180 degrees south

We’ve got to avoid meeting like this, days behind and so much to catch up on. 

We are currently crushing the Neuse River, about to pick up Adams Creek. Our guides warned this part of the trip rivals the Albermarle Sound for most aggressive but so far it’s been cake: I’m down in the cabin curled up with some apples and peanut butter, updating you fine people and not being even one ounce of wretched, which is typical for any crossings that are less than flat. 

Claiborne at the helm with a snack of his own. He’s happy and you know that because he is singing and dancing.


Speaking of wretched, let’s talk about the Albemarle sound…
We left our anchorage outside of Elizabeth City early on Wednesday, hoping to be in favorable conditions for as much of the day as possible. Our plan was to get across the Albemarle Sound and to the mouth of the Alligator River before noon, at which point we’d be in the protection of the river and we could make our run as long or as short as we wanted.  The morning started out fair but by about 9 the wind picked up and the waves followed suit.  I started to feel sick. Five hours later we came to the Alligator River Bridge, where we had a lovely bridge opening with a wonderful bridge tender. I don’t have pictures of any of it because I was five hours deep in the worst sea sickness I’ve ever had and was being too wretched to do anything else but complain. Three hours later, we were still getting rocked in the middle of the Alligator River.  Clay was over being at the helm, I was over feeling sea sick and our anchorage wasn’t close and the river wasn’t letting up.  Finally, after eight and a half hours, the wind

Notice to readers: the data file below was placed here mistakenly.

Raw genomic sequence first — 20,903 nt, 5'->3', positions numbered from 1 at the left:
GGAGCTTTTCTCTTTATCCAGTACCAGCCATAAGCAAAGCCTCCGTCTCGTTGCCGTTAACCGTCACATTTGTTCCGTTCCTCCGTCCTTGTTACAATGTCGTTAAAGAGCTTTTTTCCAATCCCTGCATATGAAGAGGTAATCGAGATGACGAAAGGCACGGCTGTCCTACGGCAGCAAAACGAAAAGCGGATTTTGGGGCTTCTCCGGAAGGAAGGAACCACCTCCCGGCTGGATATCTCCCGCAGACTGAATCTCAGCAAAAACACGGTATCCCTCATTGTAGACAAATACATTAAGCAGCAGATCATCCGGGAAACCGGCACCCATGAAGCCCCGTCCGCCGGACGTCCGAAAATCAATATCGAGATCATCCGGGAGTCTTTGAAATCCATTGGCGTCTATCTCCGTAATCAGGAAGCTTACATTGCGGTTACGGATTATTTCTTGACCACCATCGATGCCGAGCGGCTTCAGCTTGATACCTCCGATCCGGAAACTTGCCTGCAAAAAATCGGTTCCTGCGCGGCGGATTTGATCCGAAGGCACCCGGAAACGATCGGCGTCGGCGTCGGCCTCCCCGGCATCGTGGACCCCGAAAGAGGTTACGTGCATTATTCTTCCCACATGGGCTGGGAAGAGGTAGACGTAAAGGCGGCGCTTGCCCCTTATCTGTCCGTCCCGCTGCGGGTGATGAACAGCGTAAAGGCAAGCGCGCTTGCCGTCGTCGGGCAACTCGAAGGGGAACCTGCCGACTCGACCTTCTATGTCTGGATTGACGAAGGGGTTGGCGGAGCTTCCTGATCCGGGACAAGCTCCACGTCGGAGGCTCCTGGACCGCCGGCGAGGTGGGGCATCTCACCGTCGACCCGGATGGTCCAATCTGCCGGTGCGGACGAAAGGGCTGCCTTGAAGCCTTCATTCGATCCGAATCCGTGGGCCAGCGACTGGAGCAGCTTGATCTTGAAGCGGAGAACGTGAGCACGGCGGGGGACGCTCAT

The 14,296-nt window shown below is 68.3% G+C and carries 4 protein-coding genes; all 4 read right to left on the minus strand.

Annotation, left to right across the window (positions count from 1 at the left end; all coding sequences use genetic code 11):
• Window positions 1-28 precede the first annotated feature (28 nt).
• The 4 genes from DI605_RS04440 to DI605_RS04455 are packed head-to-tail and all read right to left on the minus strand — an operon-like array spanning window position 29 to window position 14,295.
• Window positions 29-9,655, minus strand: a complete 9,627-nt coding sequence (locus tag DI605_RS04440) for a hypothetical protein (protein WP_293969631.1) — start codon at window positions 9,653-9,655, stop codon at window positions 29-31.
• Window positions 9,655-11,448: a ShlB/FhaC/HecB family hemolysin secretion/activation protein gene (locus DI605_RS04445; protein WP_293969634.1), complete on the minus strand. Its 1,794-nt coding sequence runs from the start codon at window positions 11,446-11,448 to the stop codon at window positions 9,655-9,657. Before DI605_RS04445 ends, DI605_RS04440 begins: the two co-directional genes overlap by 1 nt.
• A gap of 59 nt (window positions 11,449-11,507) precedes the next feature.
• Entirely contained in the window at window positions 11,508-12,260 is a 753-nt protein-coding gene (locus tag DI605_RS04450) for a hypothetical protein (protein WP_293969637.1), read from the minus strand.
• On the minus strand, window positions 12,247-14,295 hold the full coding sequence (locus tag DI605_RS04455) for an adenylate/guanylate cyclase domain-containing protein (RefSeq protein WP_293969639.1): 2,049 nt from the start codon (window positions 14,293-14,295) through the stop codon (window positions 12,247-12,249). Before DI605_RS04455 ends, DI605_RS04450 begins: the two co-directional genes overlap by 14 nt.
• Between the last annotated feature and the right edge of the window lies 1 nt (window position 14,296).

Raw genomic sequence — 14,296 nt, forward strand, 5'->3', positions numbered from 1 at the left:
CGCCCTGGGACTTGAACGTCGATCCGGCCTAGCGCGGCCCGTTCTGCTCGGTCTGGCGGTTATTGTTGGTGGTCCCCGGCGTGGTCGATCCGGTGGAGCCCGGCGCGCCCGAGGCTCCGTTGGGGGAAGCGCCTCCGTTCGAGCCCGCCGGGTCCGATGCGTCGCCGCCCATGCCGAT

let up, the waves died down and our anchorage was in sight. We could not have been more happy or exhausted throwing the anchor for the night.  

cloud city

  

I asked Clay to express his overall feelings about the Albermarle Sound.

  

Then I asked him to express his overall feelings about leaving that day behind.


The bottom of the Alligator River gets very narrow and funnels into a canal like existence that runs for a few miles.  Some of the best scenery we’ve seen so far was along this canal, with our bald eagle count topping out at 10. No alligators though, as much as I wanted every clump of grass to be one. 
   
    
 
 
With leaking windows and bruised morale from the beating we took on the Alligator River, we made plans to stop in Belhaven for the evening – luckily, Clay’s dad lives not far from the water and was more than excited to have is stay. We arrived in port Thursday afternoon wet, dirty and tired but a few hours later found us dry, clean and curled up in a king sized bed. 

{The window saga}: I’ve decided to dedicate a whole post to this because it’s supposed to rain tomorrow and that will be the final test as to if this new solution has worked. I think a detail of our troubleshooting may help others who find themselves in a similar situation.

 

Here is Clay inside another vessel with no windows except this thing isnt really supposed to have them, unlike our boat.


Our one night stop in Belhaven turned into 3 productive days. A hit to our timeline but, as advised by many, we don’t really have a timeline so it all worked out in the end. Great meals and a cozy home were a boost for morale as was our midday, mid-window install visit to Spoon River Restaurant in Belhaven, NC.  

  

To be continued…

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